How to design a switch mode power supply (SMPS) circuit with dual output voltages?
For the best answers, search on this site A switching-mode power supply (SMPS) is a power supply that provides the power supply function through low loss components such as capacitors, inductors, and transformers -- and the use of switches that are in one of two states, on or off. The advantage is that the switch dissipates very little power in either of these two states and power conversion can be accomplished with minimal power loss, which equates to high efficiency.Usually a switching-mode power supply is circuit that operates in a closed loop system to regulate the power supply output. Although the benefits of switched-mode techniques are great, there is a penalty paid in the increased noise present at both input and output of the supply due to the power switching techniques. Also the associated control circuitry is much more complicated than its linear counterpart.The switching mode power supply contains a transformer/coil and to make this as small as possible, the internal switching frequency has to be quite high, something typically in the range between 20KHz and 1MHz. This also makes the device noiseless to human ears. The oscillator noise is often conducted onto the input and output lines with a frequency that varies with the load.There are many different types of withing power supplies.Off Line Switching Mode Power supply is a power supply in which the ac line voltage is rectified and filtered without using a line frequency isolation transformer. After rectifications and filtering the voltage is converted to the needed voltage using a swithing regulator circuit, which usually provides also isolation function (power goes though high frequency transformer). The typical PC power supplies (AT and ATX power supplies for example)are built in this way.
Why there is sudden increase in the small reverse saturation current at the breakdown voltage in diode?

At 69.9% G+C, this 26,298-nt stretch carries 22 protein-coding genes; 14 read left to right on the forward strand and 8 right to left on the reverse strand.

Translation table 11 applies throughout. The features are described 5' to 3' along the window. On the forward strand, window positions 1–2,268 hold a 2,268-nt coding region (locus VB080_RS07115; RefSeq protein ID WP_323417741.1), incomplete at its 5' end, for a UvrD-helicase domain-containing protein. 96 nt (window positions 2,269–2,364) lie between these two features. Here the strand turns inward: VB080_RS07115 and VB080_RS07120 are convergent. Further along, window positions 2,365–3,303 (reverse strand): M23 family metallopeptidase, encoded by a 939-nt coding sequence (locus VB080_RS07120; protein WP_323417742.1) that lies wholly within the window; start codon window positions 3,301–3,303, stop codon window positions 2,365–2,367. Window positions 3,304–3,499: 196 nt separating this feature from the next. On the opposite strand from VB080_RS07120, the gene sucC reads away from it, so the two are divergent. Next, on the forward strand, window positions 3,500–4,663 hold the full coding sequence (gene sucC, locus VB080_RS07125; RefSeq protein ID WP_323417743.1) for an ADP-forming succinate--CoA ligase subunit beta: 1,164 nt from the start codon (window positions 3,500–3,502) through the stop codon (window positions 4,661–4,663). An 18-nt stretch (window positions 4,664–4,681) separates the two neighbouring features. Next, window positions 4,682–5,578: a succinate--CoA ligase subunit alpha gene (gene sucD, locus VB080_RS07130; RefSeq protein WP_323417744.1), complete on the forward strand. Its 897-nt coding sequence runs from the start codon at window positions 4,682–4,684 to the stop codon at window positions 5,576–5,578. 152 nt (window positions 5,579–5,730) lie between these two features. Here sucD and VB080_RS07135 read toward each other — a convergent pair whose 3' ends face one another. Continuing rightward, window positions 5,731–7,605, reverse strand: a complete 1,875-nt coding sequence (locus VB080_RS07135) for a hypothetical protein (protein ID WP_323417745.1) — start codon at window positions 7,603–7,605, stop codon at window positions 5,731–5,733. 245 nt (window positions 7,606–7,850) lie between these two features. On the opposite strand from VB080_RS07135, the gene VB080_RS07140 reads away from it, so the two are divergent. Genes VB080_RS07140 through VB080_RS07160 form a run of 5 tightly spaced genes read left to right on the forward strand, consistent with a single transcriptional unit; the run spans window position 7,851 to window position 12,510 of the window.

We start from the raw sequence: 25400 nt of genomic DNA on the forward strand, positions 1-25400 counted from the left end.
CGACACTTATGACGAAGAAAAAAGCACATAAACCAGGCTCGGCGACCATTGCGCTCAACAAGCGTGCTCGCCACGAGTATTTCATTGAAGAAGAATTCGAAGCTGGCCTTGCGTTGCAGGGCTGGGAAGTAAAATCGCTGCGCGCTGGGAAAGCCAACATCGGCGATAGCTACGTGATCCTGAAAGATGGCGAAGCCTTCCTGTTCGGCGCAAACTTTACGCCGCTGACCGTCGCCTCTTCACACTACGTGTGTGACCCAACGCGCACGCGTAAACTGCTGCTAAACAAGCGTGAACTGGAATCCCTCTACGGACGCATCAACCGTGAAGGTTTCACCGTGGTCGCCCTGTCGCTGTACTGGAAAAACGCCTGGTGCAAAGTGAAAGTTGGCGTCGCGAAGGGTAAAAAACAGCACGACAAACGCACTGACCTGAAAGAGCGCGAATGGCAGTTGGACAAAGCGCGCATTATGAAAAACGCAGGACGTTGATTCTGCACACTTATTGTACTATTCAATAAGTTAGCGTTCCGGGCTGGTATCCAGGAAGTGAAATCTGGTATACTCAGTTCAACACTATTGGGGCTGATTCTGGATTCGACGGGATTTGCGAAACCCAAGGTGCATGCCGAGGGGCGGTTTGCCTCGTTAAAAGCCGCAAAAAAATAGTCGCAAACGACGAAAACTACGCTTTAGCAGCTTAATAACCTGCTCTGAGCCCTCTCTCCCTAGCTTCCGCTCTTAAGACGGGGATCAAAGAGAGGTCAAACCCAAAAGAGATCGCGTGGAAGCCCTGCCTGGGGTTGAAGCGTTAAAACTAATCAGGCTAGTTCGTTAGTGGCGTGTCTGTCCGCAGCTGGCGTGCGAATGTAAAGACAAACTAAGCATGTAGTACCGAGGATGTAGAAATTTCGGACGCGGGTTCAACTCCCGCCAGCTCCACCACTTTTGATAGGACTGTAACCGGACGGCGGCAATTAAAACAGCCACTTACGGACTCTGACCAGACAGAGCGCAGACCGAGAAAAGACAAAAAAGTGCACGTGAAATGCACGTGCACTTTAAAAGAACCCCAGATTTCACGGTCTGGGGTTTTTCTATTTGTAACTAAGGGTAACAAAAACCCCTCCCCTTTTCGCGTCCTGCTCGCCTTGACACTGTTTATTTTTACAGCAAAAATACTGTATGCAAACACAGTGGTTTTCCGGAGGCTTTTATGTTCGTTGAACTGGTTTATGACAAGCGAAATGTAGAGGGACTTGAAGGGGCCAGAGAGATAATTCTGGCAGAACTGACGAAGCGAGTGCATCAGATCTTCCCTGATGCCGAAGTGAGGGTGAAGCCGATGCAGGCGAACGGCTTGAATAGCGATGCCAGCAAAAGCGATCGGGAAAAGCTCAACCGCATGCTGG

Reverse biased usually refers to how a diode is used in a circuit. If a diode is reverse biased, the voltage at the cathode is higher than that at the anode. Therefore, no current will flow until the diode breaks down. Connecting the P-type region to the negative terminal of the battery and the N-type region to the positive terminal, corresponds to reverse bias. The connections are illustrated in the following diagram: Because the p-type material is now connected to the negative terminal of the power supply, the 'holes' in the P-type material are pulled away from the junction, causing the width of the depletion zone to increase. Similarly, because the N-type region is connected to the positive terminal, the electrons will also be pulled away from the junction. Therefore the depletion region widens, and does so increasingly with increasing reverse-bias voltage. This increases the voltage barrier causing a high resistance to the flow of charge carriers thus allowing minimal electric current to cross the pn junction. The increase in resistance of the p-n junction results in the junction to behave as an insulator. This is important for radiation detection because if current was able to flow, the charged particles would just dissipate into the material. The reverse bias ensures that charged particles are able to make it to the detector system. The strength of the depletion zone electric field increases as the reverse-bias voltage increases. Once the electric field intensity increases beyond a critical level, the pn junction depletion zone breaks-down and current begins to flow, usually by either the Zener or avalanche breakdown processes. Both of these breakdown processes are non-destructive and are reversible, so long as the amount of current flowing does not reach levels that cause the semiconductor material to overheat and cause thermal damage. This effect is used to one's advantage in zener diode regulator circuits. Zener diodes have a certain - low - breakdown voltage. A standard value for breakdown voltage is for instance 5.6V. This means that the voltage at the cathode can never be more than 5.6V higher than the voltage at the anode, because the diode will break down - and therefore conduct - if the voltage gets any higher. This effectively regulates the voltage over the diode.